Rappers are not immune to “golden age” rhetoric. Nas framed his reverence for what might be considered rap’s highpoint by paying homage to his favorites. In “Where Are They Now” (2006), he listed hip-hop icons from Redhead Kingpin to Special Ed, MC Shan, and the original Spinderella, questioning their whereabouts in a way that suggested our complicity, as an audience and community, in their collective disappearance. The song is all the more pointed and purposeful given its placement on an album called Hip Hop Is Dead, a title that is as purposefully clever, provocative, and loaded with meaning as Public Enemy’s Fear of a Black Planet or Ice Cube’s Amerikkka’s Most Wanted. Nas followed up with a remix of “Where Are They Now?” that featured several of the artists he named in the original version.
If “Where Are They Now” can be seen as a veiled critique, Missy Elliott’s “Back in the Day” (2002) packs a bigger wallop. After a Jay-Z cameo brimming with “old school” references, Missy sings her query: “What happened to those good old days? / When hip-hop was so much fun / House parties in the summer, y’all / and no one came through with a gun.” If Missy’s account is to be believed, then “back in the day” was “all about good music”, with everybody wearing whichever sneaker was popular at the time and doing dances like the Cabbage Patch. Add a couple of family reunions and remove a few musical references, and Missy’s song shows us a world with the same congenial vibe as DJ Jazzy Jeff & the Fresh Prince’s “Summertime”.
Fond personal memories can return us, at least emotionally, to an earlier time. Take, for example, Ahmad’s “Back in the Day” (1994). Constructed over a sample of “Love T.K.O.” by Teddy Pendergrass, Ahmad begins by taking us back to 1985, when he was a youngster following happily behind his little brother and playing games like “hide-n-go-get-it”. Between the verses that describe Ahmad’s recollections from a playful ten year-old to a pensive 18 year-old, the singsong hook expresses the rapper’s longing to return to his childhood, when life was idyllic, fun, and carefree.
On “Oneder Years”, from their Red Giants (2006) LP, Jermiside & Brickbeats painted a similar picture, transporting us “back in the day” when “all you were concerned about was what cereal to eat”. The lyrics strung together a litany of ‘80s memorabilia, including two of my favorites: Transformers and Beat Street. Along those lines, “Old School” (2005) by Danger Doom (Danger Mouse and MF Doom) recreates the laidback vibe of watching cartoons on a typical Saturday morning. Likewise, “Don’t Feel Right” (2006) by the Roots emphasized the difference between the relative comforts of the past versus the subtly uncomfortable atmosphere of the present.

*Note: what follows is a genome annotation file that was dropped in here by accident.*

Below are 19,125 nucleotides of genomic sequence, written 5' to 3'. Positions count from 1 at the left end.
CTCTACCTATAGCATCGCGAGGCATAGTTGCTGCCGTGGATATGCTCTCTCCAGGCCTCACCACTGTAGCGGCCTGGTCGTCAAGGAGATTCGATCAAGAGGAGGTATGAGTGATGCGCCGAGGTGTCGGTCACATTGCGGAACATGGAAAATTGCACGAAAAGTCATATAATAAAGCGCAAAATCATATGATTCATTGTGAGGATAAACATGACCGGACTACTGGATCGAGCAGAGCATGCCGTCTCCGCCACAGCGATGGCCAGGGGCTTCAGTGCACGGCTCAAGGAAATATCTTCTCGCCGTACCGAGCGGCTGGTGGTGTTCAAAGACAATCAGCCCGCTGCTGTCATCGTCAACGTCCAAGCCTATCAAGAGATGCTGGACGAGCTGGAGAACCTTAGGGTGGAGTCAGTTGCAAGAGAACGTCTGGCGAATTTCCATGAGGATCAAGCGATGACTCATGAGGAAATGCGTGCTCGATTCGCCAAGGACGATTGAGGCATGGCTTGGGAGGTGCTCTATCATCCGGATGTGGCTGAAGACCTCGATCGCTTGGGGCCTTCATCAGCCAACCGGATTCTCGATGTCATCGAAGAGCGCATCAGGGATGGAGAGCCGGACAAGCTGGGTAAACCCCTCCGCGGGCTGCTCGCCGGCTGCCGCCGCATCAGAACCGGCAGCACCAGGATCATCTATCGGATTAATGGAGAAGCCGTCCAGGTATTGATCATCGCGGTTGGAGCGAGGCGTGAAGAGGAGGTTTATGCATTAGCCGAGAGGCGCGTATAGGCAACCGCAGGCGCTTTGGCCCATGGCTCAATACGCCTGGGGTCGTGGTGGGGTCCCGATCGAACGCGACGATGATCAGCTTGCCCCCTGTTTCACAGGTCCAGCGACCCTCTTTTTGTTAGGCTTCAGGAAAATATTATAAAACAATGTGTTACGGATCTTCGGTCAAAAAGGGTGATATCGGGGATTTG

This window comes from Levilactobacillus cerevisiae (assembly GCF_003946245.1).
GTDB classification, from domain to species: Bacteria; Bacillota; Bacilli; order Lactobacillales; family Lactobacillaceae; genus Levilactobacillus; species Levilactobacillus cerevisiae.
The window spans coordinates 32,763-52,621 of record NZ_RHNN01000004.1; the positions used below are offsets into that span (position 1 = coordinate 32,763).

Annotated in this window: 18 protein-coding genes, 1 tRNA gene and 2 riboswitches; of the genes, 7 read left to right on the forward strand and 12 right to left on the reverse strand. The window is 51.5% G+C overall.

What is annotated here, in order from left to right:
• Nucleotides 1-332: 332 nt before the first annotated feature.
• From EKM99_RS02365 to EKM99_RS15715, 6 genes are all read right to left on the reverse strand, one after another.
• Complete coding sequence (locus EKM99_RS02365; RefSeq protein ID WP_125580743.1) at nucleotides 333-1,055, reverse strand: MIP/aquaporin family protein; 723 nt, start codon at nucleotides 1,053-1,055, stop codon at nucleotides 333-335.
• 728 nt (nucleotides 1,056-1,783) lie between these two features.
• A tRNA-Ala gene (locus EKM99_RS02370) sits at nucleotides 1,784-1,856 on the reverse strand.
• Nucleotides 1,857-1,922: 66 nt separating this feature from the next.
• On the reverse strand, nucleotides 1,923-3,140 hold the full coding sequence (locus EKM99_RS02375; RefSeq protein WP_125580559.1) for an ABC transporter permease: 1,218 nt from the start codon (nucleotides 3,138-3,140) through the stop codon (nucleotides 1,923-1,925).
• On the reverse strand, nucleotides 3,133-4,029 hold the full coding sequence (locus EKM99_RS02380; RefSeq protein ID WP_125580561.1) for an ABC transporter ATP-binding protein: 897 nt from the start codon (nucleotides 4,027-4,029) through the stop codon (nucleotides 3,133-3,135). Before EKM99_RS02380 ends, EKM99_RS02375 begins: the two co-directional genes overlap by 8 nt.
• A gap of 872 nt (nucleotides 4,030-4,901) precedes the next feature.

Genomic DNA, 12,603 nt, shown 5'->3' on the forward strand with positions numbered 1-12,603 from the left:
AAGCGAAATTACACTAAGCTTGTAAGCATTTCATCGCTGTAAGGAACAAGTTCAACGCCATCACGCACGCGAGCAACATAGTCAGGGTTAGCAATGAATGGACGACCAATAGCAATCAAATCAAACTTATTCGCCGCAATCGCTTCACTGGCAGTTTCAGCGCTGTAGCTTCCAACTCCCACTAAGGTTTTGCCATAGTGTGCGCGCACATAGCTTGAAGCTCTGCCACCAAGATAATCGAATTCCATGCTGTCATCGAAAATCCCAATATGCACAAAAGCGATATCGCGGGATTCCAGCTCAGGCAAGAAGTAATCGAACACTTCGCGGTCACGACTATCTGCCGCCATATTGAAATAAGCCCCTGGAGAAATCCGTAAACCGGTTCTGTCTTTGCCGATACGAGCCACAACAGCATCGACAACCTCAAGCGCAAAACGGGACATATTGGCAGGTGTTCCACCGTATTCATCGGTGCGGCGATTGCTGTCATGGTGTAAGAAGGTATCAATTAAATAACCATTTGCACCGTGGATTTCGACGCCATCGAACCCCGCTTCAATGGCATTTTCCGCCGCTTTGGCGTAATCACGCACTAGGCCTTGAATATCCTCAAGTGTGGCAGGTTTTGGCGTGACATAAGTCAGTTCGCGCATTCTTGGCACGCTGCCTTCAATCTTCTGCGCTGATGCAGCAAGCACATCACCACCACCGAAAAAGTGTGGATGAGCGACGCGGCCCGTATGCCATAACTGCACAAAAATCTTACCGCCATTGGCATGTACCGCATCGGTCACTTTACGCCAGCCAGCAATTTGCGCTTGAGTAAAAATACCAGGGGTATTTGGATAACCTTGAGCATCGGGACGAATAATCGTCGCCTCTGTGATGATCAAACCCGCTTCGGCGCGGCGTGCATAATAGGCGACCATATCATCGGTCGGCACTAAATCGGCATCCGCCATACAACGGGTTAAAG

While these songs tend to romanticize the past, they effectively debunk the notion that hip-hop songs are categorically abrasive and aggressive. On the contrary, they resonate with listeners because the details in the songs are accessible, familiar, and rooted in our common experiences. Moreover, hip-hop’s trips down memory lane pinpoint the joy and wonder of childhood as they dramatize the curious details we bring with us as we grow. Who knew, way back when, that catching lightning bugs in a jar or watching Magnum P.I. would leave such lasting impressions? Better yet, who knew such things would sound so compelling in a rhyme?
Of course, some lyrical examples probably seem ironic to us now, as when Will.i.am and the Black Eyed Peas rail against commercialism in Bridging the Gap‘s “Bringing It Back” (2000): “I know I’m not the only one that’s feeling the void / Creatively, hip-hop is being destroyed / A lot of rappers really need to be unemployed.” The Black Eyed Peas based their critique on a lack of originality and unique subject matter, yet the group has been identified with commercial rap, to the point of sometimes being labeled a pop act. Personally, though, I find the commercial/non-commercial distinction to be unrealistic and somewhat disingenuous, as is the “golden age” argument. Both viewpoints classify the world in extremes, wherein hip-hop is either monolithically “good” or “bad”. This either/or approach lacks the nuance we, especially as fans, try to highlight when outsiders are attacking the music.